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The Detriments of Cross Domain Tracking

The Detriments of Cross Domain Tracking


problems cross domain trackingAs someone who performs regular, custom Google Analytics training in San Francisco and other Bay Area locations, I can say with confidence that cross-domain tracking is top of mind for many companies.

The problem I most often see is that companies have not established what KPI’s, goals or visitor information they’re looking for before making the decision: “we need cross-domain tracking.”

Instead they’re working backwards. “Oh, cross-domain tracking is possible? Let’s do it.”

Here’s what you need to know about the detriments of cross-domain tracking

Once you set things up properly with Google Analytics, you’re combining data between two domains. Google Analytics isn’t going to automatically segment things for you and make all the insights you’re looking for crystal clear.

You need to know how to drill down into your behavior flow section (a messy tool if there ever was one) and use things like referral paths, next page paths, exit pages etc. Simply having cross-domain tracking in place doesn’t make you a Google Analytics rockstar.

You’re going to absolutely need to have stand alone properties of the data for each website. Google Analytics works like this in terms of structure: account, properties, and views. Using 1 account, you can have as many properties (websites) as you want. Then for each website, you can create different views, like raw data (completely unfiltered data), organic data (just search traffic) or some other filter.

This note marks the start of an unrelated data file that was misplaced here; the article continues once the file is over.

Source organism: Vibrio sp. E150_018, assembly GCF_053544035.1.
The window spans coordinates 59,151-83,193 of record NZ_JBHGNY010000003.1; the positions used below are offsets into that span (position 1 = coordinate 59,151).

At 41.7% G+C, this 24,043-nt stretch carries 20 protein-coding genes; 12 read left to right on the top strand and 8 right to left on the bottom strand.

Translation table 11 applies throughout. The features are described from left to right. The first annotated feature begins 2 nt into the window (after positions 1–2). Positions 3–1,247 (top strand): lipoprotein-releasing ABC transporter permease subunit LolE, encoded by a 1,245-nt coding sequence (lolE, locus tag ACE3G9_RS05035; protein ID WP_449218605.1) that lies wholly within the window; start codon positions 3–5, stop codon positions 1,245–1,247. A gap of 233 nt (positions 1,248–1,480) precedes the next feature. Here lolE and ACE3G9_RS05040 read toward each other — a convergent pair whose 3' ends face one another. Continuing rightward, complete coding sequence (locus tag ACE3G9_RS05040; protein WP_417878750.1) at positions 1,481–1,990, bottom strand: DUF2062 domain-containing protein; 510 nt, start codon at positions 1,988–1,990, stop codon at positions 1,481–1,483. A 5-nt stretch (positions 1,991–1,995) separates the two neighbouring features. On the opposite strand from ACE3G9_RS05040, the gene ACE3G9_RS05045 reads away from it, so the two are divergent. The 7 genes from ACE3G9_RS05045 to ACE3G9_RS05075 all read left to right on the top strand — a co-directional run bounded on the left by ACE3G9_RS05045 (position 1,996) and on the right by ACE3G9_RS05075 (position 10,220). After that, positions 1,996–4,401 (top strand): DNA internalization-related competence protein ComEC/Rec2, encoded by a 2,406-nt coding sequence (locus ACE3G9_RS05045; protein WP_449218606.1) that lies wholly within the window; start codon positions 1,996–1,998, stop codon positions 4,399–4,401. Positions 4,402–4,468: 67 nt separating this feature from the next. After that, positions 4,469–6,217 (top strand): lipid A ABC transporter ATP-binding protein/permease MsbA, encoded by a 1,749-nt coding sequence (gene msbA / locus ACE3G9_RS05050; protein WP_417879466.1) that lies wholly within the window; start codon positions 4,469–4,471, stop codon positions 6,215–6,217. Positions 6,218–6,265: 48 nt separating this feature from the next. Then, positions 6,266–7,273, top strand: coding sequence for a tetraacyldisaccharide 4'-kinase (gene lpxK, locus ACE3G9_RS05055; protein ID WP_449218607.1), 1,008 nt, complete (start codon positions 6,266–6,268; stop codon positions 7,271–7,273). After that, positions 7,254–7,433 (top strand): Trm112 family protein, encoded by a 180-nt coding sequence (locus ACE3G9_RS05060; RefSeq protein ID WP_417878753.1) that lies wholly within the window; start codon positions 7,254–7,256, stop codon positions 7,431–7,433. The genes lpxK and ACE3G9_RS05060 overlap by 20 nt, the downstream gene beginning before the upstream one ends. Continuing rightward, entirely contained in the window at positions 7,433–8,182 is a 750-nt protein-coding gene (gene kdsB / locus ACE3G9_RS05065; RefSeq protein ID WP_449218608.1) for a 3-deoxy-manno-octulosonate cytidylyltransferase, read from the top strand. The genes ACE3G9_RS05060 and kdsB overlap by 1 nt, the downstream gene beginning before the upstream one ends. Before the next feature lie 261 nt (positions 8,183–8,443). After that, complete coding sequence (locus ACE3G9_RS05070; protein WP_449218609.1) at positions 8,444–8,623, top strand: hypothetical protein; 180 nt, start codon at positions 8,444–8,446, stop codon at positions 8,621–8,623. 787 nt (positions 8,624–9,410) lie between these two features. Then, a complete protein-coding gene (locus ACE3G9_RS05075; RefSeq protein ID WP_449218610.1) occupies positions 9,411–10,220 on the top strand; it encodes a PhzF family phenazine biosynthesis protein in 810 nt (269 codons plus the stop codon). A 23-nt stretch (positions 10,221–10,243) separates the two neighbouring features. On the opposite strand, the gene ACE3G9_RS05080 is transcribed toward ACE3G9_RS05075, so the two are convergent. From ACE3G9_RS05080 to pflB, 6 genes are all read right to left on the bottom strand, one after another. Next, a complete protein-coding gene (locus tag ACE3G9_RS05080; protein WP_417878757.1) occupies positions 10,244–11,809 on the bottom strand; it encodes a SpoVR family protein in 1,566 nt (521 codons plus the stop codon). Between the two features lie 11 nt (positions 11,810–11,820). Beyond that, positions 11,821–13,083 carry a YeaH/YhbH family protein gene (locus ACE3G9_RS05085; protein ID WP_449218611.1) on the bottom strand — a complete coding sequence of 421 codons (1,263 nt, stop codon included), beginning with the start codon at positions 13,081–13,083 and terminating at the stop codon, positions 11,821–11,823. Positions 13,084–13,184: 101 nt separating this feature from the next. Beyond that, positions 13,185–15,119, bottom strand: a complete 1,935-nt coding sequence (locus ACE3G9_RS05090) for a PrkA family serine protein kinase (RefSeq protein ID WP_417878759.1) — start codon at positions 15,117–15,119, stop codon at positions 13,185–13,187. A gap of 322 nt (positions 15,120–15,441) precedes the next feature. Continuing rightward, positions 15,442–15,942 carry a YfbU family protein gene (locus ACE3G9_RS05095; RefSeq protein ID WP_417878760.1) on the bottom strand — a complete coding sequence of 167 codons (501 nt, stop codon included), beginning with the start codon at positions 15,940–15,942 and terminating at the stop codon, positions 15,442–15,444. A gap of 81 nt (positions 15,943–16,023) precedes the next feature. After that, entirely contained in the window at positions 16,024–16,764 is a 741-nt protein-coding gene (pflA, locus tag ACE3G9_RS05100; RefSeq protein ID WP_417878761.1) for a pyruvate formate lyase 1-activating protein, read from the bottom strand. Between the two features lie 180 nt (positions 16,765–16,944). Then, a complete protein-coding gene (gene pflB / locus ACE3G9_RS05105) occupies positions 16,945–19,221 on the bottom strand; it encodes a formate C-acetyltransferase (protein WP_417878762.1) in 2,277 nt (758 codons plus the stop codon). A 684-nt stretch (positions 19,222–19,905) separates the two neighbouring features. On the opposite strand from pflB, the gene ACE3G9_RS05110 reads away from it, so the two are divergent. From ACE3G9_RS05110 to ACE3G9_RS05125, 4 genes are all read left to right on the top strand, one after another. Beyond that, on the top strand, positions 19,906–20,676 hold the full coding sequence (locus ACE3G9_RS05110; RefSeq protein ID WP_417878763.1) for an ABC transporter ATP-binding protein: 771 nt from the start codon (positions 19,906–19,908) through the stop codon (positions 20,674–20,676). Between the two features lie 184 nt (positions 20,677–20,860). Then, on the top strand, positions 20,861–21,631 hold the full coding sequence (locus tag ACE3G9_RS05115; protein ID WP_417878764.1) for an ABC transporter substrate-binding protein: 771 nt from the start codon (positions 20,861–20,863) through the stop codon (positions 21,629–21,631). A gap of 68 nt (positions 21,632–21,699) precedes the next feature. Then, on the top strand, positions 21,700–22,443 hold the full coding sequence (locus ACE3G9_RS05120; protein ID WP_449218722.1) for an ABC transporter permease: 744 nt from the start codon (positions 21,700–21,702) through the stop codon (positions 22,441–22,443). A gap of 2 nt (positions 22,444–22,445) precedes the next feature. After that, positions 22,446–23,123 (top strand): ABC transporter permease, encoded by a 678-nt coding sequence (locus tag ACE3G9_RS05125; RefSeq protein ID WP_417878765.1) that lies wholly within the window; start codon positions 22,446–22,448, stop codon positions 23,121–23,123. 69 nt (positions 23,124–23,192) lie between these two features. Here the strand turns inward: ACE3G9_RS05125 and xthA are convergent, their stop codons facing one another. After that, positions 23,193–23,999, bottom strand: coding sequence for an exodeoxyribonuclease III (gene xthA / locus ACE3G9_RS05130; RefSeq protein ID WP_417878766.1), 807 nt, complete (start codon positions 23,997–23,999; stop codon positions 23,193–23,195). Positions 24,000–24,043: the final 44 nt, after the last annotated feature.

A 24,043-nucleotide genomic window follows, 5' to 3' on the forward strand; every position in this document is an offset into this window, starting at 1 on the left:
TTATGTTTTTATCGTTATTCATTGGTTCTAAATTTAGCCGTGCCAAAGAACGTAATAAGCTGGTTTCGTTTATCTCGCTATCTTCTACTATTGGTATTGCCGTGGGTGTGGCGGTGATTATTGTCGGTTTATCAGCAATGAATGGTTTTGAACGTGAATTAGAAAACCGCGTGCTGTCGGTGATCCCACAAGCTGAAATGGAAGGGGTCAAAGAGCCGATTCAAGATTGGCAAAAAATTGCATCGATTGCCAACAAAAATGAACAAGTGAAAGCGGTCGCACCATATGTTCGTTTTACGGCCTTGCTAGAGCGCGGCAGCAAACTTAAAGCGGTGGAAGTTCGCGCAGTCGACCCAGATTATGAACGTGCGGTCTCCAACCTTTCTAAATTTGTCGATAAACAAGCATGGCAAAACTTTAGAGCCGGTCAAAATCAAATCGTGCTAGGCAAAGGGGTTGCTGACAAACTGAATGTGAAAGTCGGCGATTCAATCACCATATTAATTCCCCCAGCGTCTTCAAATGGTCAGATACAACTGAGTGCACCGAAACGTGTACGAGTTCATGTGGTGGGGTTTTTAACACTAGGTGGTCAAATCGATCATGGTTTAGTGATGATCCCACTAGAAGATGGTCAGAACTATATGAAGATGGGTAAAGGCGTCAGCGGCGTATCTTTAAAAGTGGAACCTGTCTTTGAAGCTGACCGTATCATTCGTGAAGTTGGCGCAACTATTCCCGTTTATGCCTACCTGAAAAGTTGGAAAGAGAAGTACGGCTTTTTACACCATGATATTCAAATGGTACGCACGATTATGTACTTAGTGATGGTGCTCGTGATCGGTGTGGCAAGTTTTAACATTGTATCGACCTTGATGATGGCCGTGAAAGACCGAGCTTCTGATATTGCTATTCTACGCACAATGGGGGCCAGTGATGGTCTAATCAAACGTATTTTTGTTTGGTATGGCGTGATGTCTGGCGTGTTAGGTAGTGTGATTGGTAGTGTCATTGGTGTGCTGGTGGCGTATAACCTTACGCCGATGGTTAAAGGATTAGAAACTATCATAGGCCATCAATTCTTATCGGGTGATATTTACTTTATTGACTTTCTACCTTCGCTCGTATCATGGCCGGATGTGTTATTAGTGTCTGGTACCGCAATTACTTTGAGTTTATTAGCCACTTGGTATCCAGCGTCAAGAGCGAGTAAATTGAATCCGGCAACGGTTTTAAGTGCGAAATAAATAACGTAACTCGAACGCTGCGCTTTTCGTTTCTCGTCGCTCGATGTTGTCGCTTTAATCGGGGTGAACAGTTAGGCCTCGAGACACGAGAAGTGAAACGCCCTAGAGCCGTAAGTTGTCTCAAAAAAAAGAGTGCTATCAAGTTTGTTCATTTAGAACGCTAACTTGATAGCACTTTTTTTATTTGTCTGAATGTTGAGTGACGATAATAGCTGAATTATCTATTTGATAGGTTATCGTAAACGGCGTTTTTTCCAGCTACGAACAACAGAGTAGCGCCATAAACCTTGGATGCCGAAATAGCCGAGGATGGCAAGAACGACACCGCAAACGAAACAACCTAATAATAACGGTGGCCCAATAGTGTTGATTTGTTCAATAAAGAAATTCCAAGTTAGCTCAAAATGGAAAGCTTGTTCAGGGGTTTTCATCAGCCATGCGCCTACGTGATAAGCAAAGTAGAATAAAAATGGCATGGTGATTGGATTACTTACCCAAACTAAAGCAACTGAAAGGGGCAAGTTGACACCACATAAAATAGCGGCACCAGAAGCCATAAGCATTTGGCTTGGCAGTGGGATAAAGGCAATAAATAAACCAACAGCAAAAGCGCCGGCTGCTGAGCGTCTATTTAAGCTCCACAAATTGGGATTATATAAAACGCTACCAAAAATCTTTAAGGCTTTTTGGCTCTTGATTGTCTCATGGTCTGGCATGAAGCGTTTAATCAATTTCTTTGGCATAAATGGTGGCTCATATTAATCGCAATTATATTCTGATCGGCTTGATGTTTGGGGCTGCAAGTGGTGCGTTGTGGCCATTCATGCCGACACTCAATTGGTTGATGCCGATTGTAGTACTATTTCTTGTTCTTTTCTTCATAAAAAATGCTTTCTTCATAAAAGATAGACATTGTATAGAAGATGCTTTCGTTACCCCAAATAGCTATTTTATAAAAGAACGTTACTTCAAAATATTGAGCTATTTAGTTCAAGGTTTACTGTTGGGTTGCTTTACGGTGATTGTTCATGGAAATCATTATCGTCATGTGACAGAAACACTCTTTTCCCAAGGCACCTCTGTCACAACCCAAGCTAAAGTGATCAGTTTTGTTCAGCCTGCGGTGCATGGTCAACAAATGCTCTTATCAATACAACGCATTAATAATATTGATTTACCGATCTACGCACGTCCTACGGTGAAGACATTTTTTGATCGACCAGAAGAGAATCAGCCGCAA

Since cross-domain tracking will combine data between websites, make the cross-domain property separate from the stand alone properties. This way you can analyze each site individually, and together.

Obviously there’s a lot to think about and manage when you go with cross domain tracking. Ask yourself some of the following questions before you begin this cumbersome process.

  • Are the two domains built to work together? Is one designed to funnel traffic to the other? Are there actual funnel steps?
  • Is the second domain temporary or a long-term part of our business and digital marketing?
  • Does the second domain we want to connect affect our bottom line, or is it just informational? What are the KPI’s of the second domain and how do we measure those KPIs?

If you can’t determine the performance of your marketing without mapping the user journey across two domains, work with a Google Analytics expert to get things setup, and consider additional training so you can gain the proper insights from this new data, and take the right actions.

Work with a Google Analytics expert on your next cross-domain tracking project. You can reach me at 916 710 3306 or fill out the form below.  Thanks for reading.

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